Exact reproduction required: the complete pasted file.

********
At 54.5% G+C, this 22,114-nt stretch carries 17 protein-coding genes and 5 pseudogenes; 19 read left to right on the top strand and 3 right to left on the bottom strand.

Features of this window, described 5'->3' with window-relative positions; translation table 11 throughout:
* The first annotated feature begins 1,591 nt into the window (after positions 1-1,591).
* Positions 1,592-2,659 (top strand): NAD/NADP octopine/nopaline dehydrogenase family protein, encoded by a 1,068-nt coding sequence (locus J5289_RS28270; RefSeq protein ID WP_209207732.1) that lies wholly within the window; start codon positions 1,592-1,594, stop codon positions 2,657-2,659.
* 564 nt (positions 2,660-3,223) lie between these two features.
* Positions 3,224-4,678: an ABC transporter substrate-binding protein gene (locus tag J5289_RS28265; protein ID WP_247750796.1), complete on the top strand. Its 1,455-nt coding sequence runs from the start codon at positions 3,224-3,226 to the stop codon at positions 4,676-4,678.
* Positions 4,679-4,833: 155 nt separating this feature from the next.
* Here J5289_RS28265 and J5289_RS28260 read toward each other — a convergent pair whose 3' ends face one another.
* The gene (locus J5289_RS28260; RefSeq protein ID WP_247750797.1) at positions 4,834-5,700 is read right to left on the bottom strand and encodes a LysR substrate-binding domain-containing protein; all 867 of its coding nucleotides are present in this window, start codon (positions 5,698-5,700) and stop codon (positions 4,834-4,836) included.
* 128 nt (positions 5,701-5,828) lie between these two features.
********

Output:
At 54.5% G+C, this 22,114-nt stretch carries 17 protein-coding genes and 5 pseudogenes; 19 read left to right on the top strand and 3 right to left on the bottom strand.

Features of this window, described 5'->3' with window-relative positions; translation table 11 throughout:
* The first annotated feature begins 1,591 nt into the window (after positions 1-1,591).
* Positions 1,592-2,659 (top strand): NAD/NADP octopine/nopaline dehydrogenase family protein, encoded by a 1,068-nt coding sequence (locus J5289_RS28270; RefSeq protein ID WP_209207732.1) that lies wholly within the window; start codon positions 1,592-1,594, stop codon positions 2,657-2,659.
* 564 nt (positions 2,660-3,223) lie between these two features.
* Positions 3,224-4,678: an ABC transporter substrate-binding protein gene (locus tag J5289_RS28265; protein ID WP_247750796.1), complete on the top strand. Its 1,455-nt coding sequence runs from the start codon at positions 3,224-3,226 to the stop codon at positions 4,676-4,678.
* Positions 4,679-4,833: 155 nt separating this feature from the next.
* Here J5289_RS28265 and J5289_RS28260 read toward each other — a convergent pair whose 3' ends face one another.
* The gene (locus J5289_RS28260; RefSeq protein ID WP_247750797.1) at positions 4,834-5,700 is read right to left on the bottom strand and encodes a LysR substrate-binding domain-containing protein; all 867 of its coding nucleotides are present in this window, start codon (positions 5,698-5,700) and stop codon (positions 4,834-4,836) included.
* 128 nt (positions 5,701-5,828) lie between these two features.